If you’re a professional musician, your ears are your livelihood. So you’d think musicians would be quite protective of their ears. But overall, that’s not the situation. In fact, there’s a pervasive culture of fatalism when it comes to hearing in the industry. The prevailing attitude seems to be: “it’s just part of the job”.
That attitude, however, is beginning to be challenged by certain new legal legislations and concerted public safety efforts. Damage to the ears, injury that unavoidably causes loss of hearing, shouldn’t ever be “part of the job”. When there are proven ways to protect the ears, that’s particularly true.
Protecting Your Ears in a Noisy Setting
Of course, musicians aren’t the only people who are subjected to a loud workplace environment. And some other workers undoubtedly have also developed a fatalistic perspective to hearing issues brought on by loud noise. But other occupations, like manufacturing and construction, have been faster to adopt practical levels of hearing protection.
There are probably a number of reasons for this:
- In many artistic fields, there’s a feeling that you should feel lucky just to have a chance, that no matter how harshly you’re treated, there’s somebody who would be willing to take your place. So some musicians might not want to rock the boat or whine about poor hearing protection.
- A manufacturing and construction environment is replete with risk (hard hat required, or so the saying goes). So construction workers, site foremen, and managers are likely more accustomed to donning protective equipment.
- Musicians need to capable of hearing rather well when performing, even when they’re playing the same music every day. There can be some resistance to hearing protection that seems as if it may impede one’s hearing ability. It should also be noted, this resistance is commonly due to misinformation.
Sadly, this attitude that “it’s just part of the job” has an impact on others besides just musicians. Others who work in the music industry, from roadies to bartenders, are implicitly supposed to buy into what is fundamentally a very harmful mentality.
Fortunately, that’s transforming for two significant reasons. A landmark legal ruling against The Royal Opera House in London is the first. A viola player, during a performance, was exposed to 130dB of sound when she was seated directly in front of the brass section. That’s about the sound equivalent of a full-blown jet engine!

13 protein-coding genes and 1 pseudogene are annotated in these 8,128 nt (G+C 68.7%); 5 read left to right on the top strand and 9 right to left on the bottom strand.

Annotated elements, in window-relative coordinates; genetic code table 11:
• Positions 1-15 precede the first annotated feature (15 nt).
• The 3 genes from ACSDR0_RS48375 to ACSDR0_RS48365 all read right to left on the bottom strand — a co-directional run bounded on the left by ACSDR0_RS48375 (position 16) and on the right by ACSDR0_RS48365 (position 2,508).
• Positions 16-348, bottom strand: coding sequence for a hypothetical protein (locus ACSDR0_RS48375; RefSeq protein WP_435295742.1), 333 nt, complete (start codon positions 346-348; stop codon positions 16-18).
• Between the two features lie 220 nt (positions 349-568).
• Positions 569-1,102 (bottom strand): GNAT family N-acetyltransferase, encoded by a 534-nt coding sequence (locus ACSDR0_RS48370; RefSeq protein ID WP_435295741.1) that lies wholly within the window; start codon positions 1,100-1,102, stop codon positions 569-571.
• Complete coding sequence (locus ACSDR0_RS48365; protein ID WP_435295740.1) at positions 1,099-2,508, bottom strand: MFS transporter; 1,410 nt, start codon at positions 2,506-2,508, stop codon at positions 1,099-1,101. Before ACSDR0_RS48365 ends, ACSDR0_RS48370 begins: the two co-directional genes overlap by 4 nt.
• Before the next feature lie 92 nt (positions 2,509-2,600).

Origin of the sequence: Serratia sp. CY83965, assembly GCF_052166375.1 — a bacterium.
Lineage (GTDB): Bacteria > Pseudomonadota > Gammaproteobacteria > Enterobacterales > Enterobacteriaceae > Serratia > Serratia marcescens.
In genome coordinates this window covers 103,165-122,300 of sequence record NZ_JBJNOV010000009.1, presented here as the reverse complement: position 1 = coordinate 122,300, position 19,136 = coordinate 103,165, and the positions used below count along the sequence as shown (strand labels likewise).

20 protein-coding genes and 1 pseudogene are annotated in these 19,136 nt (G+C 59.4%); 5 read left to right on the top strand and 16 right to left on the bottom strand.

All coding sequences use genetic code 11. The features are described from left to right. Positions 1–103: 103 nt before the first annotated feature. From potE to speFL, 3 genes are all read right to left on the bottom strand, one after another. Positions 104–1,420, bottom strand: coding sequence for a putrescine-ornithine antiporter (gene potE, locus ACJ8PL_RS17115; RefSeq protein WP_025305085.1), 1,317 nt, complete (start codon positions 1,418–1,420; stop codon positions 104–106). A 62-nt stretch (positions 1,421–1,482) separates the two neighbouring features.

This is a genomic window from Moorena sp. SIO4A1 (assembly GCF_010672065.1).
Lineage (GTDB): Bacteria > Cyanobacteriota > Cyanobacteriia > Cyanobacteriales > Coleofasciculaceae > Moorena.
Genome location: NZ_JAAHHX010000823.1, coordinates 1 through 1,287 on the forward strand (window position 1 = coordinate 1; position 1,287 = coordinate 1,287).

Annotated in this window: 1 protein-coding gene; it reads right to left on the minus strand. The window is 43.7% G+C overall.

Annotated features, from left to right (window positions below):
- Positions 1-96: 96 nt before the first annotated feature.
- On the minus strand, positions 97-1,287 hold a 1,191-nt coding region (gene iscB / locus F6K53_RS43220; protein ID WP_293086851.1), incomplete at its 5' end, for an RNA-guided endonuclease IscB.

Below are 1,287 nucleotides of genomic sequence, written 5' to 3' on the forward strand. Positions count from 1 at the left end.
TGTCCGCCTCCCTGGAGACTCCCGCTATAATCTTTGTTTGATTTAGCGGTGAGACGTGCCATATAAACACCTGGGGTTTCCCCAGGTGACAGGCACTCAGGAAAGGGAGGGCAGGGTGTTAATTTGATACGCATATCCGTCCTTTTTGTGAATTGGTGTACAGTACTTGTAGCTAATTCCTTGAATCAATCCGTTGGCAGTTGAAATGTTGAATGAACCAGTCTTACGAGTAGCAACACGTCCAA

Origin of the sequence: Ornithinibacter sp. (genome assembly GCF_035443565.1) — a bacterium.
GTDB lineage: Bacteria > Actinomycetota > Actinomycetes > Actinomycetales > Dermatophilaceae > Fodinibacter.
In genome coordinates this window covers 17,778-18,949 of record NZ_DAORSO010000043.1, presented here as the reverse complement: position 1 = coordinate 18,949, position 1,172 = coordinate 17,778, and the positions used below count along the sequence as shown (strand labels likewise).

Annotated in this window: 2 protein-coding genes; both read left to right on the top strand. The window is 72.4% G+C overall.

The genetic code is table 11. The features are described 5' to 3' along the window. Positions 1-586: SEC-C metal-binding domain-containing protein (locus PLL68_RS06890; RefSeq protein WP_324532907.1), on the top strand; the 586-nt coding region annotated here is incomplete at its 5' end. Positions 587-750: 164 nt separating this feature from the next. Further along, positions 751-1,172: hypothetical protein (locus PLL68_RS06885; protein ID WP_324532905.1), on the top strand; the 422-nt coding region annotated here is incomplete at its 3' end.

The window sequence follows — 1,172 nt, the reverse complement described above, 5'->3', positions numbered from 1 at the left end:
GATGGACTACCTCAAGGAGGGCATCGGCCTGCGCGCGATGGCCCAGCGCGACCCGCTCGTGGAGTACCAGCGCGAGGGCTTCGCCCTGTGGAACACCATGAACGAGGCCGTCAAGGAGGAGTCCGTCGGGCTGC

Hearing protection should always be provided when someone is going to be exposed to that much noise. But the viola player suffered with long periods of tinnitus and overall hearing loss because she wasn’t provided hearing protection.
When the courts ruled against the Royal Opera House and handed down a ruling in favor of the viola player, it was a definite message that the music industry would have to take hearing protection regulations seriously, and that the industry should stop thinking of itself as a special case and instead invest in proper hearing protection for all employees and contractors involved.
A Musicians Fate Shouldn’t be Loss of hearing
In the music business the number of individuals who suffer from tinnitus is mindblowingly high. And that’s the reason why there’s a campaign to raise awareness around the world.
Everyone from wedding DJs to classical music performers to rock stars and their roadies are in danger of experiencing “acoustic shock,” a response to very loud noises which includes the onset of loss of hearing, tinnitus, and hyperacusis. The more acoustic shock that someone experiences, the higher the likelihood that injury will become irreversible.
Using modern hearing protection devices, including specially designed earplugs and earmuffs, can help protect hearing without compromising the musical abilities of anybody. You’ll still be able to hear what you need to hear, but your ears will be protected.
Changing The Culture in The Music Industry
You can get the correct hearing protection right now. At this stage, safeguarding the hearing of musicians is more about transforming the mindset within the music and entertainment community. That’s a big task, but it’s one that’s currently showing some success. (The industry is getting a reality check with the decision against The Royal Opera House).
Tinnitus is exceptionally common in the industry. But this doesn’t have to be the way it is. It doesn’t make a difference what your job is, hearing loss shouldn’t ever be “just part of the job”.
Do you play music professionally? If you don’t want your performance to be impacted, ask us how to protect your ears.